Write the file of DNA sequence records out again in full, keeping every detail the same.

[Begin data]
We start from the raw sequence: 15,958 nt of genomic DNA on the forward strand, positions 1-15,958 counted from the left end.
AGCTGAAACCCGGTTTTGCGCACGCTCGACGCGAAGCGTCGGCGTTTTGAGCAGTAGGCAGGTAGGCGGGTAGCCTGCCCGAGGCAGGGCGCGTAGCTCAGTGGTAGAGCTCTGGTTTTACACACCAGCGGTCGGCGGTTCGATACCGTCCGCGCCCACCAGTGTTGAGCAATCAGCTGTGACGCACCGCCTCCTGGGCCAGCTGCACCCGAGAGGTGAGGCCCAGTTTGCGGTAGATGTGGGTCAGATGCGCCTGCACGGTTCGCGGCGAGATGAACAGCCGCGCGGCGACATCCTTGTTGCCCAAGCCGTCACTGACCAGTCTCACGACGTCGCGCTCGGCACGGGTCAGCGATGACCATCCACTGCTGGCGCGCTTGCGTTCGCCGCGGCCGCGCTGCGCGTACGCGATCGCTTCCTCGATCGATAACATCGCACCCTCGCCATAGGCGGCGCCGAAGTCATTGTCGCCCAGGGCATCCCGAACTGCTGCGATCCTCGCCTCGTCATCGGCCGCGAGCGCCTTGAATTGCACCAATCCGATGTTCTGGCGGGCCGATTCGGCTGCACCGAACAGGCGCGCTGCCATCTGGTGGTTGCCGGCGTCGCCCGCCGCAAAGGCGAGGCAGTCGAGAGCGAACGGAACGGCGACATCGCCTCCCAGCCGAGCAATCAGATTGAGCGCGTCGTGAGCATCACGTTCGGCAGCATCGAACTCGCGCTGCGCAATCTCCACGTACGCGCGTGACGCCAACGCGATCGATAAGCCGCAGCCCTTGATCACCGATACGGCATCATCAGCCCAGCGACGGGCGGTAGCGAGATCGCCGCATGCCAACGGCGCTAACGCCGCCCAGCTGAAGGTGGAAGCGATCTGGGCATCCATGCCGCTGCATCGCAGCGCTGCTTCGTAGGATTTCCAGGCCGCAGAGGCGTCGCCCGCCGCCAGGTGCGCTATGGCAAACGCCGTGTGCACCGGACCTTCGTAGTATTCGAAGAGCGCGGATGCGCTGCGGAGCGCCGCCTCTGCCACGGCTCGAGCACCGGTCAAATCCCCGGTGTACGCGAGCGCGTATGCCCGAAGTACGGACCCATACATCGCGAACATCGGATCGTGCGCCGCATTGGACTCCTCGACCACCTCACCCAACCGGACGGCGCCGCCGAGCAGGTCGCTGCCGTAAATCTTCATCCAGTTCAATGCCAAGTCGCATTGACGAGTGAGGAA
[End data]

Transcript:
We start from the raw sequence: 15,958 nt of genomic DNA on the forward strand, positions 1-15,958 counted from the left end.
AGCTGAAACCCGGTTTTGCGCACGCTCGACGCGAAGCGTCGGCGTTTTGAGCAGTAGGCAGGTAGGCGGGTAGCCTGCCCGAGGCAGGGCGCGTAGCTCAGTGGTAGAGCTCTGGTTTTACACACCAGCGGTCGGCGGTTCGATACCGTCCGCGCCCACCAGTGTTGAGCAATCAGCTGTGACGCACCGCCTCCTGGGCCAGCTGCACCCGAGAGGTGAGGCCCAGTTTGCGGTAGATGTGGGTCAGATGCGCCTGCACGGTTCGCGGCGAGATGAACAGCCGCGCGGCGACATCCTTGTTGCCCAAGCCGTCACTGACCAGTCTCACGACGTCGCGCTCGGCACGGGTCAGCGATGACCATCCACTGCTGGCGCGCTTGCGTTCGCCGCGGCCGCGCTGCGCGTACGCGATCGCTTCCTCGATCGATAACATCGCACCCTCGCCATAGGCGGCGCCGAAGTCATTGTCGCCCAGGGCATCCCGAACTGCTGCGATCCTCGCCTCGTCATCGGCCGCGAGCGCCTTGAATTGCACCAATCCGATGTTCTGGCGGGCCGATTCGGCTGCACCGAACAGGCGCGCTGCCATCTGGTGGTTGCCGGCGTCGCCCGCCGCAAAGGCGAGGCAGTCGAGAGCGAACGGAACGGCGACATCGCCTCCCAGCCGAGCAATCAGATTGAGCGCGTCGTGAGCATCACGTTCGGCAGCATCGAACTCGCGCTGCGCAATCTCCACGTACGCGCGTGACGCCAACGCGATCGATAAGCCGCAGCCCTTGATCACCGATACGGCATCATCAGCCCAGCGACGGGCGGTAGCGAGATCGCCGCATGCCAACGGCGCTAACGCCGCCCAGCTGAAGGTGGAAGCGATCTGGGCATCCATGCCGCTGCATCGCAGCGCTGCTTCGTAGGATTTCCAGGCCGCAGAGGCGTCGCCCGCCGCCAGGTGCGCTATGGCAAACGCCGTGTGCACCGGACCTTCGTAGTATTCGAAGAGCGCGGATGCGCTGCGGAGCGCCGCCTCTGCCACGGCTCGAGCACCGGTCAAATCCCCGGTGTACGCGAGCGCGTATGCCCGAAGTACGGACCCATACATCGCGAACATCGGATCGTGCGCCGCATTGGACTCCTCGACCACCTCACCCAACCGGACGGCGCCGCCGAGCAGGTCGCTGCCGTAAATCTTCATCCAGTTCAATGCCAAGTCGCATTGACGAGTGAGGAA